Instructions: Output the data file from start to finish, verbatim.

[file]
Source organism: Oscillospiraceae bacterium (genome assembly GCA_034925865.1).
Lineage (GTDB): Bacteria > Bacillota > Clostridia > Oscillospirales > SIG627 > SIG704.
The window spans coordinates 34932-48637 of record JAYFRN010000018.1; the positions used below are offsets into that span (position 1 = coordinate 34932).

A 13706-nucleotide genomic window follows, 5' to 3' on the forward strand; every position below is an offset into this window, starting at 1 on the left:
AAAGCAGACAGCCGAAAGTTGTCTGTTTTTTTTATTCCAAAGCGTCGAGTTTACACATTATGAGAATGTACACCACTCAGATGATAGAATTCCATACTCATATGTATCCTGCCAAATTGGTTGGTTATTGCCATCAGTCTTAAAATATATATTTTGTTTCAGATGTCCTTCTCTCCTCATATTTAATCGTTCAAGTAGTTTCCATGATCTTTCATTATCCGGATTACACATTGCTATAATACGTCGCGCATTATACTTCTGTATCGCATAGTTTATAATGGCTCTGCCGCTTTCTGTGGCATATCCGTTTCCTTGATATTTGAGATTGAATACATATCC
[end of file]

Source organism: Oscillospiraceae bacterium (genome assembly GCA_034925865.1).
Lineage (GTDB): Bacteria > Bacillota > Clostridia > Oscillospirales > SIG627 > SIG704.
The window spans coordinates 34932-48637 of record JAYFRN010000018.1; the positions used below are offsets into that span (position 1 = coordinate 34932).

A 13706-nucleotide genomic window follows, 5' to 3' on the forward strand; every position below is an offset into this window, starting at 1 on the left:
AAAGCAGACAGCCGAAAGTTGTCTGTTTTTTTTATTCCAAAGCGTCGAGTTTACACATTATGAGAATGTACACCACTCAGATGATAGAATTCCATACTCATATGTATCCTGCCAAATTGGTTGGTTATTGCCATCAGTCTTAAAATATATATTTTGTTTCAGATGTCCTTCTCTCCTCATATTTAATCGTTCAAGTAGTTTCCATGATCTTTCATTATCCGGATTACACATTGCTATAATACGTCGCGCATTATACTTCTGTATCGCATAGTTTATAATGGCTCTGCCGCTTTCTGTGGCATATCCGTTTCCTTGATATTTGAGATTGAATACATATCC